The L.A. Complex, episode 1: piano puke edition

The L.A. Complex, episode 1: piano puke edition

The L.A. ComplexEpisode 1

We watched the first episode of The L.A. Complex with more pleasure than a struggling actor landing a mid-season replacement. The pilot of the Hollywood-set drama, from the producers of Degrassi, features unprotected sex on ecstasy, stripping as an under-the-table financial solution and Degrassi’s Cassie Steele puking on a piano after a sultry cover of Bachman-Turner Overdrive’s “Takin’ Care Of Business.”

It is, obviously, perfect. Check out our TV brief, the L.A. Complexus Sexus Nexus (which will fill you in on the sex, friendships, brawls and spurned advances from week to week) and find out which teen soaps have inspired The L.A. Complex after the jump.

In a four-minute montage set to the Yeah Yeah Yeah’s “Hero,” we are economically introduced our six protagonists, who run the gamut of primetime drama stock characters: we’ve got the ingenues (Abby, a struggling actor facing pressure to return to her native Toronto, and Alicia, a stripper attempting to transition into Usher tours); the aging beauty (Raquel, a former teen idol); the dork with self-esteem issues (Nick, an unfunny comedian in hipster pedophile glasses); and the sensitive hunk (Connor, the star of a Grey’s Anatomy–style medical drama). Conveniently, they all live at the Deluxe Suites, a fleabag apartment complex for the artistically unemployed. Yes, there’s a pool, and while nobody has done it in there yet, things heat up when Connor and Abby have totally realistic unprotected balcony sex minutes after meeting each other. (Explanation: “I thought you were on something.” “Yeah, drugs.” “You didn’t feel anything like skin? “I was on E…the whole world felt like skin.”)

The pilot’s tone shifts between too-cool-for-school cynicism and earnest awkwardness, but there are three outstanding scenes, like when Raquel, having connived her way into an audition, attempts to convince the casting agent that the “black best friend” is something that only happens on TV. (“Do you have a white best friend?” she asks a room full of black actors.) Or when Abby, forced to choose between taking the morning-after pill or attending a promising audition, takes the best-of-both-worlds Hannah Montana route and attempts both. The result? An instant-classic moment when she vomits violently in front of an entire casting room. (“There’s an old saying in show business. When there’s vomit on the piano, it’s time to stop the audition,” quips the director.) Best of all was an amazing Paul F. Tompkins cameo that crushed Nick’s comedic dreams so hard he may never tell a joke about laundry again. (Too bad, since dude bought like a million Moleskines.)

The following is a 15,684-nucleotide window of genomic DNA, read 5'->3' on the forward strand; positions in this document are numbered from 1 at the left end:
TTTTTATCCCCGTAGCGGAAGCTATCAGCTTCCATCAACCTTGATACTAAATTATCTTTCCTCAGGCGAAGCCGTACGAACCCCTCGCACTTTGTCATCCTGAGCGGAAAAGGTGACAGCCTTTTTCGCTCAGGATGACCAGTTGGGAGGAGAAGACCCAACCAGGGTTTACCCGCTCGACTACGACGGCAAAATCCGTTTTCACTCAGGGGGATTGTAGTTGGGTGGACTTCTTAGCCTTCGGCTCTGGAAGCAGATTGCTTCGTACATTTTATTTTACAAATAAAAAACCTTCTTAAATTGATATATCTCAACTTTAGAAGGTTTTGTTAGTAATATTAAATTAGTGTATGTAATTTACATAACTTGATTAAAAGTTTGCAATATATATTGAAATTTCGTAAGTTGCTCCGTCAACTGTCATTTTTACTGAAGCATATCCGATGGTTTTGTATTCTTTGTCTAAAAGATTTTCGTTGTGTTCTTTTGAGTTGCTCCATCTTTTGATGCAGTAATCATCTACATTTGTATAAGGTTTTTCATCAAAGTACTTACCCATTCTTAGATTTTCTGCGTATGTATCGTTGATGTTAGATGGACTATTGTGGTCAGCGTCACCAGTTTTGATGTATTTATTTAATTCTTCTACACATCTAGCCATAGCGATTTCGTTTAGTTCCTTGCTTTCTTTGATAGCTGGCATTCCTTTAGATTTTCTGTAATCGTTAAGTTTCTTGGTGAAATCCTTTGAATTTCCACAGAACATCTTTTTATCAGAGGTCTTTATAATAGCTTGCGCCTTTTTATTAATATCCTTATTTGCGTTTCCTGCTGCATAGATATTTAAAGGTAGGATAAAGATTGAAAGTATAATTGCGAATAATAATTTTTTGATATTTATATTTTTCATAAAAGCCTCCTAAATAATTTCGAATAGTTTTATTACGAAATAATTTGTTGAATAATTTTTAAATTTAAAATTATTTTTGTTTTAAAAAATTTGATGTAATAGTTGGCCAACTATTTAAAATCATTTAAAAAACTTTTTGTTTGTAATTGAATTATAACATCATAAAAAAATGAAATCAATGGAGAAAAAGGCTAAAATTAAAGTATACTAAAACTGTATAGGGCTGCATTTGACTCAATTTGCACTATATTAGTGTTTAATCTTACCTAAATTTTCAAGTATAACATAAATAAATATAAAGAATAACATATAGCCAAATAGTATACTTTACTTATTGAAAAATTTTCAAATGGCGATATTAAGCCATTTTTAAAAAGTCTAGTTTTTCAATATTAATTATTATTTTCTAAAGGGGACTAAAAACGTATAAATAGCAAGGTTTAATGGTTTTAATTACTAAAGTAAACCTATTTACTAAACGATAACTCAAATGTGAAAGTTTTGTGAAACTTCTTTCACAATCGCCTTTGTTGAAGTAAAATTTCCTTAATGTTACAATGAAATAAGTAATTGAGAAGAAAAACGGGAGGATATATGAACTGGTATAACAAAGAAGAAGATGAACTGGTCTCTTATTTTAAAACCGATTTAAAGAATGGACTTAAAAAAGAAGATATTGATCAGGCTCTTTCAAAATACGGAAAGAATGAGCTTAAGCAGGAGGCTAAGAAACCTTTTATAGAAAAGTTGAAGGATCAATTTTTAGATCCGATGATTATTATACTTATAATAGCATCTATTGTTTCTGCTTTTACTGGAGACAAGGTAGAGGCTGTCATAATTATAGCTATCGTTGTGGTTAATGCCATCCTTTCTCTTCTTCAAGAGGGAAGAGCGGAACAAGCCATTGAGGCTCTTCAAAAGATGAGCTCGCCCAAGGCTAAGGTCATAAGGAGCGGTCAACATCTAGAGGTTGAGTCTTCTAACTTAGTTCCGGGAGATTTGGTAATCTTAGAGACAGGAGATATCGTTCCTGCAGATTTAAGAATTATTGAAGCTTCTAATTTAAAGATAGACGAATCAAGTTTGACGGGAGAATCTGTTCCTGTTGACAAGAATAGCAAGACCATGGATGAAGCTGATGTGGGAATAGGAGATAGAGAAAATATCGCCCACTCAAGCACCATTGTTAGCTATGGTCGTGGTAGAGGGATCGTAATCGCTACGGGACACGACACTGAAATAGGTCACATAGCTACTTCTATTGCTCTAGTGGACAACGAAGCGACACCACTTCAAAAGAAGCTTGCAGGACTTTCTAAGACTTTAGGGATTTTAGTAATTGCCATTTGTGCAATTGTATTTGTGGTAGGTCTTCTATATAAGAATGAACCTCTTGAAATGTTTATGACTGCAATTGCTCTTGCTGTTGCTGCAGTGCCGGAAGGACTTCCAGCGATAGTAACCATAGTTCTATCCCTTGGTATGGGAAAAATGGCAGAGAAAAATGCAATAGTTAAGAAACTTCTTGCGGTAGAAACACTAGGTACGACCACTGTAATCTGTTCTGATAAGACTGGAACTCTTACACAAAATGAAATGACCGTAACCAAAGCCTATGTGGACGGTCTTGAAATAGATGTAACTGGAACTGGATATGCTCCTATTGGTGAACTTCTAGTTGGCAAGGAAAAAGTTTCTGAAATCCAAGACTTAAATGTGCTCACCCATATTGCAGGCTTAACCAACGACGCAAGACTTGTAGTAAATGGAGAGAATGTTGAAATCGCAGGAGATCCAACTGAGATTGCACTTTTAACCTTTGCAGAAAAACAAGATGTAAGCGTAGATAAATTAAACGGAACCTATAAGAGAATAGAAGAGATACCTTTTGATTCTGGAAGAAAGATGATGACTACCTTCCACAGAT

Already snagged for teen soap glory on the CW, The L.A. Complex is a surprisingly raw depiction of aspiring fame-whoredom. If it can keep its cerebral cynicism and hard-bodied sex appeal, we’d say we have a hit on our hands.

The L.A. Complex is a veritable Frankensoap, mining the backlogs of other primetime dramas for inspiration. Here, our weekly look at what they stole and from whom:

Melrose Place had the hot-blooded-singles-living-in-one-big-apartment-complex formula down before most of these actors hit puberty. Speaking of MP, The L.A. Complex seems to have also taken a cue from the remake; Raquel, the aging beauty who starts to notice her crow’s feet while living with a gaggle of dewy kids, is the new Sydney Andrews.

• The casual, unapologetic drug use is a surefire parent scare tactic. Paging Skins.

• If Nick knew more about Death Cab for Cutie and kept company with a plastic horse, we’d call him a proto–Seth Cohen. We know he’s a neurotic, untalented comedian with girl troubles, but does he celebrate Christmukkuh?

• We’d like to think the producers might’ve seen the swiftly cancelled young Hollywood parody Grosse Pointe, which aired on the WB from 2000 to 2001 and was produced by 90210’s Darren Star. But they probably didn’t.